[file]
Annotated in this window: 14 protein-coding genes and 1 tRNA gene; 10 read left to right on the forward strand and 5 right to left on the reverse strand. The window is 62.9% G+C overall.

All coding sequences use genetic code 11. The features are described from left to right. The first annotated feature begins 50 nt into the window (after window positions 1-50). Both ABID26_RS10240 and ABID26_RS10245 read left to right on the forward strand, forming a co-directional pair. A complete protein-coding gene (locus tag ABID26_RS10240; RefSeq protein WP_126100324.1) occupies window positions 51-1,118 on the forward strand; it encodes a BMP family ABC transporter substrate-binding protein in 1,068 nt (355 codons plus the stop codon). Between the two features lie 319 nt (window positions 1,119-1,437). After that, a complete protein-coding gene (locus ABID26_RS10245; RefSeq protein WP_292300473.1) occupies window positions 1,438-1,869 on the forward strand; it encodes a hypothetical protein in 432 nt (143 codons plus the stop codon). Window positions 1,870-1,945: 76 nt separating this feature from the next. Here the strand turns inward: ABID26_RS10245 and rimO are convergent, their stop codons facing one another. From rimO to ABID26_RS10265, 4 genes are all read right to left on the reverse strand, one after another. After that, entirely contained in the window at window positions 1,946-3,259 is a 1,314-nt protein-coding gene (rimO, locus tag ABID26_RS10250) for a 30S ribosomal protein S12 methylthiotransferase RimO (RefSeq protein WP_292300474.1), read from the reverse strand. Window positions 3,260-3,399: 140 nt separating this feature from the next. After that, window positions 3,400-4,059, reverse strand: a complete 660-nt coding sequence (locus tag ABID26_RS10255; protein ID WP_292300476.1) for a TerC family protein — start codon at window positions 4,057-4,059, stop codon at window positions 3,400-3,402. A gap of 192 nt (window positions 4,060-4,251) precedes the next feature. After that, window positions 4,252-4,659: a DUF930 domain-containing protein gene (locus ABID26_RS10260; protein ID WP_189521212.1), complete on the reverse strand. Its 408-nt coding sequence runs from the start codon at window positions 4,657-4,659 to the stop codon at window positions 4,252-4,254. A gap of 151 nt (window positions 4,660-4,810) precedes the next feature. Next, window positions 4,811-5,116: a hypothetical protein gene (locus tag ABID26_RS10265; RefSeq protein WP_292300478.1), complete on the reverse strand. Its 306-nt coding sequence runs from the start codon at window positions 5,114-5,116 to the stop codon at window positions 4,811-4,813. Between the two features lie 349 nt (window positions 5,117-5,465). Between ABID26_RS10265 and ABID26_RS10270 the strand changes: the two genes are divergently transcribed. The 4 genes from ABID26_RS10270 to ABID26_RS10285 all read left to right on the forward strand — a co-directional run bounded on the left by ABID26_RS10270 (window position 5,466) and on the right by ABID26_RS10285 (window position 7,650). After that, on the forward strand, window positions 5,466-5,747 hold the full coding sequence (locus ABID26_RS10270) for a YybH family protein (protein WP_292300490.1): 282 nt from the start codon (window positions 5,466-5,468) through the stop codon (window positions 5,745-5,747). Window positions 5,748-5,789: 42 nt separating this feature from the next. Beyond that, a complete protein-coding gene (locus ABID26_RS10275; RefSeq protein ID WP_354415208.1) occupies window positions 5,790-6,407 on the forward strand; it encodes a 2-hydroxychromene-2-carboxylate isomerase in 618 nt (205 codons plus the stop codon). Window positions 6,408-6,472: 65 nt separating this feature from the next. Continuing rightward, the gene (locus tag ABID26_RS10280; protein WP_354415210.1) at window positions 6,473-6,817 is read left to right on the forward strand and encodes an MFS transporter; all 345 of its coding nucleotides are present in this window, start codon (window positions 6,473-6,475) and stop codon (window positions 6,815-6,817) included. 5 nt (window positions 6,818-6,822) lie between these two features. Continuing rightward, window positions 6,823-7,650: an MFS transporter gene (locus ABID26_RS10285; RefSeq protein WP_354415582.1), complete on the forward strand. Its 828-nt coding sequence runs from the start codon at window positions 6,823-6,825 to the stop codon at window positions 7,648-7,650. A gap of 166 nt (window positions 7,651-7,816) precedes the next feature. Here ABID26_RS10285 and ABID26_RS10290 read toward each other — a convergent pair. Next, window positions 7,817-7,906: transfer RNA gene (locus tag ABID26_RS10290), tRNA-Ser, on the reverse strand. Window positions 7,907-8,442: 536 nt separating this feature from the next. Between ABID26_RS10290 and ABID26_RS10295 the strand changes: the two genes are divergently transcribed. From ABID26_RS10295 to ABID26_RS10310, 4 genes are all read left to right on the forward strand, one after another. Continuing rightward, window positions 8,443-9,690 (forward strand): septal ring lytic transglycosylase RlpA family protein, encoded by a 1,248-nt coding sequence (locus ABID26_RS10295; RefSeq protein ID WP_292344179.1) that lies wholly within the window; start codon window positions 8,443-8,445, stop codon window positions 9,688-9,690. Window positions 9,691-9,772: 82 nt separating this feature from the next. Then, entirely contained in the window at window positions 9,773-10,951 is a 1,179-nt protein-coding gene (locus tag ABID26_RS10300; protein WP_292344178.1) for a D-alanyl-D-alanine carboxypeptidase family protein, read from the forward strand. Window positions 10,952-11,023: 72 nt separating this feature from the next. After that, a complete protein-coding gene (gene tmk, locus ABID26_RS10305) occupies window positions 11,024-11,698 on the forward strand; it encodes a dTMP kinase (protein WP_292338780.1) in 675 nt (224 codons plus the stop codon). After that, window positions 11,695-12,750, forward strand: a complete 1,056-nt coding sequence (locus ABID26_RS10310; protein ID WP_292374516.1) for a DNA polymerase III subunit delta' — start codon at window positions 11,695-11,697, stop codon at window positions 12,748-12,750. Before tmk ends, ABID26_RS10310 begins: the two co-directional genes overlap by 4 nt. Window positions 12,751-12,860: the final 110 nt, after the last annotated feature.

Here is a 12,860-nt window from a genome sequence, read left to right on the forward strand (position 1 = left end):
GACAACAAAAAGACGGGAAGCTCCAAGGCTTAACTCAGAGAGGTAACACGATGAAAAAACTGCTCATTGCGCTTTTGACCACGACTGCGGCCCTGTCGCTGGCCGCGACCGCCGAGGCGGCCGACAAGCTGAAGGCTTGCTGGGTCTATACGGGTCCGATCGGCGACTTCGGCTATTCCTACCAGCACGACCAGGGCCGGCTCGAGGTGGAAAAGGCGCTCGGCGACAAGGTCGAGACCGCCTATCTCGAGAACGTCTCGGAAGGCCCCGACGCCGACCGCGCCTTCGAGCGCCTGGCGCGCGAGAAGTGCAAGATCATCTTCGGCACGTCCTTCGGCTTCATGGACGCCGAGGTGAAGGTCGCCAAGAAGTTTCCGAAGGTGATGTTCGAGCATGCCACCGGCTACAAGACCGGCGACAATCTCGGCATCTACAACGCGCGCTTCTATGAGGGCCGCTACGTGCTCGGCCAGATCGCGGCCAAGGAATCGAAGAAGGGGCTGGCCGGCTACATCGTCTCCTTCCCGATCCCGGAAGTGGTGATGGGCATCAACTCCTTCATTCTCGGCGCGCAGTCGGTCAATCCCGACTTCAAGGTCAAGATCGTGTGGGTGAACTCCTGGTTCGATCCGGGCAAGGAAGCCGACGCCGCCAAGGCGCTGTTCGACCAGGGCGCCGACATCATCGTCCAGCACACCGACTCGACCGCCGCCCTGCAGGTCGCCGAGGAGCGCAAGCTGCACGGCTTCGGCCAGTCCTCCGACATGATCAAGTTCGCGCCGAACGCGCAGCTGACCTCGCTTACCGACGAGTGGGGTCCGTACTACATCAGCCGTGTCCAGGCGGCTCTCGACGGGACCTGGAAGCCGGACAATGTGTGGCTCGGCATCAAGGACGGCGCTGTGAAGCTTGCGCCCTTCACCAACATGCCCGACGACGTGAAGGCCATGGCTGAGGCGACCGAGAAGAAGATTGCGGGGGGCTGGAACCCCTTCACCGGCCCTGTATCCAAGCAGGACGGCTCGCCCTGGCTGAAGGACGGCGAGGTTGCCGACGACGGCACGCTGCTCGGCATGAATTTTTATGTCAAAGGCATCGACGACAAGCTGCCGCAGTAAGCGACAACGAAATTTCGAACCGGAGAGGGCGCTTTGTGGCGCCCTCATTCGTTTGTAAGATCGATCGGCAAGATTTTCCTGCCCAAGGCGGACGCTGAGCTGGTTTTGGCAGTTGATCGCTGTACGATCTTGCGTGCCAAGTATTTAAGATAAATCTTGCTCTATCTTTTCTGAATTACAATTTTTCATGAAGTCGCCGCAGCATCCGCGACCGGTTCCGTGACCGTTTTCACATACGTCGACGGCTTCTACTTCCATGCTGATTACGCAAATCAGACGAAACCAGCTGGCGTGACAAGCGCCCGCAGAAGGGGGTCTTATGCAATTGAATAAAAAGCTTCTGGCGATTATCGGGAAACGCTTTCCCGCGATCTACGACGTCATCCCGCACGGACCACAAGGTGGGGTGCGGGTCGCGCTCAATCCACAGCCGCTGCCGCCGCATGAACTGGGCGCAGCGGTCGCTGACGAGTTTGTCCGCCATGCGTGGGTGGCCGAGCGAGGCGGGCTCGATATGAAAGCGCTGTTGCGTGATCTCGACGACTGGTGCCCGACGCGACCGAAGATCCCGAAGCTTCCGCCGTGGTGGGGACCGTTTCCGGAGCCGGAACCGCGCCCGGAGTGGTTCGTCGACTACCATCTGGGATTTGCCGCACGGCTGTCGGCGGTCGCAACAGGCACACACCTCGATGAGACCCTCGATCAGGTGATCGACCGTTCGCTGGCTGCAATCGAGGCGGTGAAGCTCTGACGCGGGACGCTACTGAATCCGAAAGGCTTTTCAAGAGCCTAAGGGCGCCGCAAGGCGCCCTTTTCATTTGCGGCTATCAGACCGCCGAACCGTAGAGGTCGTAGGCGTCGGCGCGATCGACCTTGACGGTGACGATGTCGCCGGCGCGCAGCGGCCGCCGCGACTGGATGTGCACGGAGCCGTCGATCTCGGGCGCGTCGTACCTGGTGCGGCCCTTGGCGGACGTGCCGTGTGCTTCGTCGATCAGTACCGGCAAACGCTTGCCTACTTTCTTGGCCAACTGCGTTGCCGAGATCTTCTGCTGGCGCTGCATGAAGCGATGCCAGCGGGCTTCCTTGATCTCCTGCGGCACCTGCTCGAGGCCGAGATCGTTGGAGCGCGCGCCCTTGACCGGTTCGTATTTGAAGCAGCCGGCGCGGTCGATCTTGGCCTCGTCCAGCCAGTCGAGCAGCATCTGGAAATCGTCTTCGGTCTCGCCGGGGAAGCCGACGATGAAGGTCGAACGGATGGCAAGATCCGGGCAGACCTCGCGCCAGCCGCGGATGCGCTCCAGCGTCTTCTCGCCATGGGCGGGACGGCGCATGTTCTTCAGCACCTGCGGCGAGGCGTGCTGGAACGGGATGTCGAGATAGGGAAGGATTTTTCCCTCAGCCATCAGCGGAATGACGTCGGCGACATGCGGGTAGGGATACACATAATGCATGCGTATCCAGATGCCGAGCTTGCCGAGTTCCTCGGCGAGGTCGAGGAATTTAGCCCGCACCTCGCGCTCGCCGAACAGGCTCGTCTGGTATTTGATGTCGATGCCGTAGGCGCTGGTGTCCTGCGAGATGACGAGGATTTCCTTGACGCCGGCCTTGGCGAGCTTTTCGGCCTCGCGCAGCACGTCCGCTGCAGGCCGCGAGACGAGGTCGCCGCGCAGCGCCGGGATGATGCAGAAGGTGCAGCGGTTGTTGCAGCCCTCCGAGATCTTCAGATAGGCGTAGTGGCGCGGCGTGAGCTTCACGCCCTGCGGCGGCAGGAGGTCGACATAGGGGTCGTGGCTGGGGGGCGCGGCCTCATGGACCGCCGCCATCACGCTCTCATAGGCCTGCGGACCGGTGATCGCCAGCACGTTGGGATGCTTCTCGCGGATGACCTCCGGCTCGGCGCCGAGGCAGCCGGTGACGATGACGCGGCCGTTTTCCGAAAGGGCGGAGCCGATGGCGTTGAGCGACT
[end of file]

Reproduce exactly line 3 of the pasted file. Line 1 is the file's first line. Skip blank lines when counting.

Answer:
Here is a 12,860-nt window from a genome sequence, read left to right on the forward strand (position 1 = left end):